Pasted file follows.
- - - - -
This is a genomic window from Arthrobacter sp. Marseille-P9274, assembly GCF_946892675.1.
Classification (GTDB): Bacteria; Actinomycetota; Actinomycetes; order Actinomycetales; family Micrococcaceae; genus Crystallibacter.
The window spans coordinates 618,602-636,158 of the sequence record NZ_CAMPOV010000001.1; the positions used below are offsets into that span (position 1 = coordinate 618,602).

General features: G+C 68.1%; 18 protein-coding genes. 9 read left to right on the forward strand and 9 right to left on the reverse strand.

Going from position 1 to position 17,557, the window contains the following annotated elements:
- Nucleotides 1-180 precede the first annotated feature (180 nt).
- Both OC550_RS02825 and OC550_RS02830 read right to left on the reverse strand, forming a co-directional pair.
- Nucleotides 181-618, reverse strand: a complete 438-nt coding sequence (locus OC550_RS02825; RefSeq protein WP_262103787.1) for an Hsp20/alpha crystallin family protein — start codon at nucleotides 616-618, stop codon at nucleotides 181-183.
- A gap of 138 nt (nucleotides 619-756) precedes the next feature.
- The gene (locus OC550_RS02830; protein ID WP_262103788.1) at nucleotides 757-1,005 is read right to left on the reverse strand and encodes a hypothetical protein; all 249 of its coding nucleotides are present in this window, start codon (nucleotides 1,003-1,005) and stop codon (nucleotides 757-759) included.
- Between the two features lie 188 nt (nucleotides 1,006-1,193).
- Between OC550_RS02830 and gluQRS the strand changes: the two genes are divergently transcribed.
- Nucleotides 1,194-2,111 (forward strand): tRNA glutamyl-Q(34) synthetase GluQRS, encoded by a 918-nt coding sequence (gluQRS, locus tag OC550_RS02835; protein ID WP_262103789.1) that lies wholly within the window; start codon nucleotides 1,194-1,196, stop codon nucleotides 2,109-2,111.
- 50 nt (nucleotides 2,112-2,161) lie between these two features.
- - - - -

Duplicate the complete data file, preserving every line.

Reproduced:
This is a genomic window from Arthrobacter sp. Marseille-P9274, assembly GCF_946892675.1.
Classification (GTDB): Bacteria; Actinomycetota; Actinomycetes; order Actinomycetales; family Micrococcaceae; genus Crystallibacter.
The window spans coordinates 618,602-636,158 of the sequence record NZ_CAMPOV010000001.1; the positions used below are offsets into that span (position 1 = coordinate 618,602).

General features: G+C 68.1%; 18 protein-coding genes. 9 read left to right on the forward strand and 9 right to left on the reverse strand.

Going from position 1 to position 17,557, the window contains the following annotated elements:
- Nucleotides 1-180 precede the first annotated feature (180 nt).
- Both OC550_RS02825 and OC550_RS02830 read right to left on the reverse strand, forming a co-directional pair.
- Nucleotides 181-618, reverse strand: a complete 438-nt coding sequence (locus OC550_RS02825; RefSeq protein WP_262103787.1) for an Hsp20/alpha crystallin family protein — start codon at nucleotides 616-618, stop codon at nucleotides 181-183.
- A gap of 138 nt (nucleotides 619-756) precedes the next feature.
- The gene (locus OC550_RS02830; protein ID WP_262103788.1) at nucleotides 757-1,005 is read right to left on the reverse strand and encodes a hypothetical protein; all 249 of its coding nucleotides are present in this window, start codon (nucleotides 1,003-1,005) and stop codon (nucleotides 757-759) included.
- Between the two features lie 188 nt (nucleotides 1,006-1,193).
- Between OC550_RS02830 and gluQRS the strand changes: the two genes are divergently transcribed.
- Nucleotides 1,194-2,111 (forward strand): tRNA glutamyl-Q(34) synthetase GluQRS, encoded by a 918-nt coding sequence (gluQRS, locus tag OC550_RS02835; protein ID WP_262103789.1) that lies wholly within the window; start codon nucleotides 1,194-1,196, stop codon nucleotides 2,109-2,111.
- 50 nt (nucleotides 2,112-2,161) lie between these two features.